Pushing the Limit

2031 Words9 Pages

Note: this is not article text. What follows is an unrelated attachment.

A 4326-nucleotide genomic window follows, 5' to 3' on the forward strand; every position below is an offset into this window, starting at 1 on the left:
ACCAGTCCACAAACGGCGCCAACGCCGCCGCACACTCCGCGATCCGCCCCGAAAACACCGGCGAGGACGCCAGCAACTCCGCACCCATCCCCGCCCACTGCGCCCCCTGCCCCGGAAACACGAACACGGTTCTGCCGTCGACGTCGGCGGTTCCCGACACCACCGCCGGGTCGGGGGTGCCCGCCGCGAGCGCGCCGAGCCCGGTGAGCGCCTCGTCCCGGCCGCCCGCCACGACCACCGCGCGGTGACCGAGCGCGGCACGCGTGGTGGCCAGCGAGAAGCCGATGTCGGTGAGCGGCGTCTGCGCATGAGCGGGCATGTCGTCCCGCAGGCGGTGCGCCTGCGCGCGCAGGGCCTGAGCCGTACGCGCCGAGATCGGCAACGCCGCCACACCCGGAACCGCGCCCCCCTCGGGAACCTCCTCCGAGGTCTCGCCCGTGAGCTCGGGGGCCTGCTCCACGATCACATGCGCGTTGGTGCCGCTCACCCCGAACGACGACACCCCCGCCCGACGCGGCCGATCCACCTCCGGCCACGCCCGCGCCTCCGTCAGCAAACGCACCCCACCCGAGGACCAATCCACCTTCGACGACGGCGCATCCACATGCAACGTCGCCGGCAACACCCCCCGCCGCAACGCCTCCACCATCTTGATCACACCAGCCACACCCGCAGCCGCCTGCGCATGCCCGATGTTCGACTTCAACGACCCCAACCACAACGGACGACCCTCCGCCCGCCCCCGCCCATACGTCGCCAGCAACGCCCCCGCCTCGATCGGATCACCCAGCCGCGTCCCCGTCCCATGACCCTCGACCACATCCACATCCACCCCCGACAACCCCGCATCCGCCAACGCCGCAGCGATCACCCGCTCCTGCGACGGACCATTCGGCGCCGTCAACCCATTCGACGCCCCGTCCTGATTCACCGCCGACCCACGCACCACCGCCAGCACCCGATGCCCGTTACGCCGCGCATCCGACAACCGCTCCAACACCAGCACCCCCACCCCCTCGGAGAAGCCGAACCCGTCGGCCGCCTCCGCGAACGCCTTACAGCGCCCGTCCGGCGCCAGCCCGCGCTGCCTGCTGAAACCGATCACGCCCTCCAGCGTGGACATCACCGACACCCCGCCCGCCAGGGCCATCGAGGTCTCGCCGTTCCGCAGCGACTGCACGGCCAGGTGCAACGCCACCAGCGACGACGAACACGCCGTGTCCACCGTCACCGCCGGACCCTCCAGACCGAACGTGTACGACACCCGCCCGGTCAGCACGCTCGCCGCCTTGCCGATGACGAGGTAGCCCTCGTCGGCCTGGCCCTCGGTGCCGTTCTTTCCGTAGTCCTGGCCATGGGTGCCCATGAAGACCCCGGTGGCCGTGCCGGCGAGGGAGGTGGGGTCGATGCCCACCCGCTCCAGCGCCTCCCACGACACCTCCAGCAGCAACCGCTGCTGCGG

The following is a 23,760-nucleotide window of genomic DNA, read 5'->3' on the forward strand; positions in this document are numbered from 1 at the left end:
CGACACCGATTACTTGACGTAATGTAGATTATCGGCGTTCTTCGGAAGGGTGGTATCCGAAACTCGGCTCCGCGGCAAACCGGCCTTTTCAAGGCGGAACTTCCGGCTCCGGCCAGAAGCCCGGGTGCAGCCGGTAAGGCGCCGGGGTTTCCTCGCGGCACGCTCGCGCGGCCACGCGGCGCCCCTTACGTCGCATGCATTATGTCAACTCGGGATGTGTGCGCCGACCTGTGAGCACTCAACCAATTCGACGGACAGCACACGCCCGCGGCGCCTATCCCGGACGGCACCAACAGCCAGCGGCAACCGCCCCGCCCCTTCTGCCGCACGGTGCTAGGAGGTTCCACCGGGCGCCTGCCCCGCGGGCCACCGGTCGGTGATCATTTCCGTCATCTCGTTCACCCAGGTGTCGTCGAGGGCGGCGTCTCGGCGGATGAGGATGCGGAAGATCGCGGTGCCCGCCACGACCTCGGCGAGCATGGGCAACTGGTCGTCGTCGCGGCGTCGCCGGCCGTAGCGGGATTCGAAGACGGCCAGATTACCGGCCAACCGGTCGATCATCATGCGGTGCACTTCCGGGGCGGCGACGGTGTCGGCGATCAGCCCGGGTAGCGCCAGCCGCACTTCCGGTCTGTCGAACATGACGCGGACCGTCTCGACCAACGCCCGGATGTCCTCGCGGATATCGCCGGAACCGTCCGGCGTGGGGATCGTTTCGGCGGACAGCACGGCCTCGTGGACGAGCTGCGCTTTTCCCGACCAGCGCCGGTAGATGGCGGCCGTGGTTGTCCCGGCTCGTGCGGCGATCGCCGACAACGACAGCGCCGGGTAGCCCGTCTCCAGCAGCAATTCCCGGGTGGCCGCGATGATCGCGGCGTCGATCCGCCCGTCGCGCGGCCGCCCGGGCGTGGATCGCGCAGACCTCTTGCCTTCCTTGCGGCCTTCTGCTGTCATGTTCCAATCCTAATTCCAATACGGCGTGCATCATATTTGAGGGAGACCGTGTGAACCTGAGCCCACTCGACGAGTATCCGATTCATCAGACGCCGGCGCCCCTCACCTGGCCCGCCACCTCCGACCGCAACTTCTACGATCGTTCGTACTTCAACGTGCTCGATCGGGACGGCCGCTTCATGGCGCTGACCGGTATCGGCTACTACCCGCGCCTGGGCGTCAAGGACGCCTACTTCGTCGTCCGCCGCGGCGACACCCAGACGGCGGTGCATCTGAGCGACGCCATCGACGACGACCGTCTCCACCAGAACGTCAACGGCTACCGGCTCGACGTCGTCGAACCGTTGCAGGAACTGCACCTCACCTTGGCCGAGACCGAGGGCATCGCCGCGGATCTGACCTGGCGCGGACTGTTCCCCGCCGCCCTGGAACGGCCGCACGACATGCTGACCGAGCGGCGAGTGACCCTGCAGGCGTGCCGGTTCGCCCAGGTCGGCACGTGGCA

The inexplicable pressure to conform to societal expectations often overwhelms individuals. A person has a proclivity to distinguish him or herself from the crowd. However, social norms constrict this task. The struggle occurs when an individual attempts becoming prominent among other peers while at the same time trying not to become an outcast. Once an identity for a person has been successfully established, it becomes part of society. Distinction is only kept alive if it is sabotaged by society. After bending the rules enough, actions dictated by the mind fall back in place to how an individual is expected to act. The same way in which societal and cultural taboos set high expectations on individuals, the plays and poems written by Will Shakespeare, among other authors, set high expectations for authors of modern literature. Tom Stoppard, author of Rosencrantz and Guildenstern Are Dead, ascertains a way to push the benchmark set by Shakespeare. By scrupulously choosing the characters of Rosencrantz and Guildenstern from Shakespeare’s Hamlet, Stoppard demonstrates that it is possible to differentiate characters in a world with so many restrictions. He believes that choosing any other characters from any other play would completely miss the point of Rosencrantz and Guildenstern Are Dead (Freeman 21). In Hamlet, Rosencrantz and Guildenstern are without personality. This gives Stoppard the opportunity to fill in gaps that gift Ros and Guil an identity without contorting the image of Hamlet. The death of Ros and Guil illustrates that in the end, the characters had no control in Shakespeare’s world, much like individuals have no choice but to adapt to society after an identity has been proven. Emphasizing that Rosencrantz ... ... middle of paper ... ...eans of the identical coats worn by the two Spies and by Rosencrantz and Guildenstern…thus emphasizing for us an identity which the two characters do not themselves recognize”(Draudt 351). The characters don’t associate themselves with the spies because they are not fully aware of what is to come; only the actors do. This expresses how Shakespeare’s lack of identity for Rosencrantz and Guildenstern builds up in Stoppard’s play. Lack of self- recognition in the play shows Shakespeare’s dominance in that scene. In the play Rosencrantz and Guildenstern Are Dead, Stoppard concedes that evading Shakespeare’s margins is an unfruitful pursuit. Using this, he emphasizes that regardless of the struggle in attempting to change the path, our fate will always win in the end. Despite the struggle to bend the rules, the mind will always bend back into following social norms.
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